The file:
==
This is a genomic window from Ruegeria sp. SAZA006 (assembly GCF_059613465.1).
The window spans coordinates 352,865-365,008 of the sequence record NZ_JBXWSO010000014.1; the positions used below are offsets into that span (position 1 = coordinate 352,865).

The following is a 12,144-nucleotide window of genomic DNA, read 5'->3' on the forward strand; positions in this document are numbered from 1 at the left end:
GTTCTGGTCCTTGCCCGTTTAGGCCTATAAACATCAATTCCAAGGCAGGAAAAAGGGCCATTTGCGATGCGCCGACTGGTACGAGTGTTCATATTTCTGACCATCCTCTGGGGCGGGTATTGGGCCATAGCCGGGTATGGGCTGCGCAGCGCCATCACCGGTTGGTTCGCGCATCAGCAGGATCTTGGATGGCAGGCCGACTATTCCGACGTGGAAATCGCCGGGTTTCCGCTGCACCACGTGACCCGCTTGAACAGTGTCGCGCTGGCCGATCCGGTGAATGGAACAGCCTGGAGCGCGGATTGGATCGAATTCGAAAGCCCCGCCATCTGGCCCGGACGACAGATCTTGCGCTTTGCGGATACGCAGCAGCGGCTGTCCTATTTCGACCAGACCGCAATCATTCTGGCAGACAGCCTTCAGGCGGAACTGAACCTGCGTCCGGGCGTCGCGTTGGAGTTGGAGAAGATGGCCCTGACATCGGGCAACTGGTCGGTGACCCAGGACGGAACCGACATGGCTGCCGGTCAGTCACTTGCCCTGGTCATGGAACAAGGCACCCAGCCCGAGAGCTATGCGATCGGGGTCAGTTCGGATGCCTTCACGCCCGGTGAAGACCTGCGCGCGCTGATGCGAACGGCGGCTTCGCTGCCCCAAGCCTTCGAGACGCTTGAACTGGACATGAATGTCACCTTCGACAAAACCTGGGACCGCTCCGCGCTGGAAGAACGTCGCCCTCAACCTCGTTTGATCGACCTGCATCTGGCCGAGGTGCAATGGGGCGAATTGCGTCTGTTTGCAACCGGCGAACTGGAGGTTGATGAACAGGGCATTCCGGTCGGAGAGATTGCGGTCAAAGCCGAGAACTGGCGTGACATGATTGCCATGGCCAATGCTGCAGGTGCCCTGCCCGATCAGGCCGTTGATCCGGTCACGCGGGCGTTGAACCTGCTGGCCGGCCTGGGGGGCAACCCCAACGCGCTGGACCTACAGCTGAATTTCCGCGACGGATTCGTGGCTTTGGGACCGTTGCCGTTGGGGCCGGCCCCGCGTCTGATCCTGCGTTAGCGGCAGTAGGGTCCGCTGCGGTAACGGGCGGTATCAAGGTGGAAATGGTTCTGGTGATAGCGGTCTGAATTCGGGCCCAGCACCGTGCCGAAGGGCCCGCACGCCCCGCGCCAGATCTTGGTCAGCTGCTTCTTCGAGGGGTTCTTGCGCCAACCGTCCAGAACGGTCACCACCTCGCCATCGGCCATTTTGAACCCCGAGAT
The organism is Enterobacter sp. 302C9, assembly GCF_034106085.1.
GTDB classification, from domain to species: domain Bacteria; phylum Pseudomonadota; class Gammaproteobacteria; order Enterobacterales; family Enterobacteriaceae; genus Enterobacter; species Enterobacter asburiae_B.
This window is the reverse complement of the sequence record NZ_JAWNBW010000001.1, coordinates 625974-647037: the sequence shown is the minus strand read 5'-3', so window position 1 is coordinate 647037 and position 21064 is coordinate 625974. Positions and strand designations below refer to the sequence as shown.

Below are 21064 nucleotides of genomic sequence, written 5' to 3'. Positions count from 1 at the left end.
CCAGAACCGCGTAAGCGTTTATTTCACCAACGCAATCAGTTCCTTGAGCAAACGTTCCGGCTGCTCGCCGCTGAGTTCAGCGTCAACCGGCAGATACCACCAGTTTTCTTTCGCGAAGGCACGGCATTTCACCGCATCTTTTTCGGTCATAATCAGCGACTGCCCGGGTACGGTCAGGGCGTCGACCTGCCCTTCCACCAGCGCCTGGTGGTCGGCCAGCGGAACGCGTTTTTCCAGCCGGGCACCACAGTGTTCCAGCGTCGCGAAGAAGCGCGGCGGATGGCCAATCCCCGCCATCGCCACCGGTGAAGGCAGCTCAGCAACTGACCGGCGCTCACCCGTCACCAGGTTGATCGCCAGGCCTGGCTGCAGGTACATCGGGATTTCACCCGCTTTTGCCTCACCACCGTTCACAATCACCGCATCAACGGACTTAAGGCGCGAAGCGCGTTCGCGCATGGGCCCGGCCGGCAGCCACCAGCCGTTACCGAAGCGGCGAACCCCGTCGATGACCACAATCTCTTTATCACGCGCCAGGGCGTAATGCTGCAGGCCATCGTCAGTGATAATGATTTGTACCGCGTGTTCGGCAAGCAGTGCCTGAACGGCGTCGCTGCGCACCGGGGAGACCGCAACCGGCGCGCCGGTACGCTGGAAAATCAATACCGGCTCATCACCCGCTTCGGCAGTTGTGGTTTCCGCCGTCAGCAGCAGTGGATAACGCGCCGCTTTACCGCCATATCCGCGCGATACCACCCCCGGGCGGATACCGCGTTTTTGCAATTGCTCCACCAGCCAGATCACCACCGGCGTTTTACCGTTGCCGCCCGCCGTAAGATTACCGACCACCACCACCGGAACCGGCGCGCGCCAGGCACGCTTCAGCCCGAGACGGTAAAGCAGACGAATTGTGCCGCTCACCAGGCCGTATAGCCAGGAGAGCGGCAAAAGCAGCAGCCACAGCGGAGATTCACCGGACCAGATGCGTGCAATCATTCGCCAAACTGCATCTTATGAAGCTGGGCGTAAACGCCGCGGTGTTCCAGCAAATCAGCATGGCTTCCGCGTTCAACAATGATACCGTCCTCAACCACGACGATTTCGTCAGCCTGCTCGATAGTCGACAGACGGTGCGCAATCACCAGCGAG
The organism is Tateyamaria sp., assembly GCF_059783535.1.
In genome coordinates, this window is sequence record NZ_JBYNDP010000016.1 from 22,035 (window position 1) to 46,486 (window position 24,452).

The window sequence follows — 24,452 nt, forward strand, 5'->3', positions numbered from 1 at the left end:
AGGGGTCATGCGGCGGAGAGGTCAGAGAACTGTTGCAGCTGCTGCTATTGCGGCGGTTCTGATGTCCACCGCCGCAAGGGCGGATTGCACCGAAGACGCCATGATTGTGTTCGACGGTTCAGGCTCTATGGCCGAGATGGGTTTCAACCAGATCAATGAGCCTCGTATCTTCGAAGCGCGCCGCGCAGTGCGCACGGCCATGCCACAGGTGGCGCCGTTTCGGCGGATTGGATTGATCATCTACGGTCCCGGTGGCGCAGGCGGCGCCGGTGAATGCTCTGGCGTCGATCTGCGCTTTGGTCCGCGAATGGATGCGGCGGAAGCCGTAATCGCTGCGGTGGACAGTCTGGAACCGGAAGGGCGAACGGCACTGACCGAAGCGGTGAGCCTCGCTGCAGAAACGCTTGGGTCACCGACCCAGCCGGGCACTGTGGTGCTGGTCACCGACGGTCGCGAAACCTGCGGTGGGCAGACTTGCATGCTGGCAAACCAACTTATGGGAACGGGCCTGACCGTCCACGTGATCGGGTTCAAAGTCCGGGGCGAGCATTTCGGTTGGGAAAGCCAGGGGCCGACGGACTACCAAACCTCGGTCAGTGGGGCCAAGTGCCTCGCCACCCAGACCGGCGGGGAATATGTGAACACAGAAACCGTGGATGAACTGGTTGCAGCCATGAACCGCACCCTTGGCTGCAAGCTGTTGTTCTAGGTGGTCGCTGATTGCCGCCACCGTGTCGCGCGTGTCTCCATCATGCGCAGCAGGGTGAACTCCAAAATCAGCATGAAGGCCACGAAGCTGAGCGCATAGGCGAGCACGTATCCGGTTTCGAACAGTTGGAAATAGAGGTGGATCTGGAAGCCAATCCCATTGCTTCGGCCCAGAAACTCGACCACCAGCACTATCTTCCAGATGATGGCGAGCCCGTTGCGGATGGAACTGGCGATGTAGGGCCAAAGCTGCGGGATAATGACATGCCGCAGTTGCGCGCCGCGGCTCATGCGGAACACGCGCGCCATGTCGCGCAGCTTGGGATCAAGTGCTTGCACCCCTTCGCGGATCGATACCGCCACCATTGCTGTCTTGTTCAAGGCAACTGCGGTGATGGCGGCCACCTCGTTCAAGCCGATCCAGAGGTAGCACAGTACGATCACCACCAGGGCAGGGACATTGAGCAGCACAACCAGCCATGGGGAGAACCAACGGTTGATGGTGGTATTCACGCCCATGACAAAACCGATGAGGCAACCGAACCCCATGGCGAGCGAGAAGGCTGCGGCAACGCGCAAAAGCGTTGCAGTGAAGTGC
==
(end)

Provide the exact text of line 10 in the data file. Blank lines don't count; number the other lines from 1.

The organism is Tateyamaria sp., assembly GCF_059783535.1.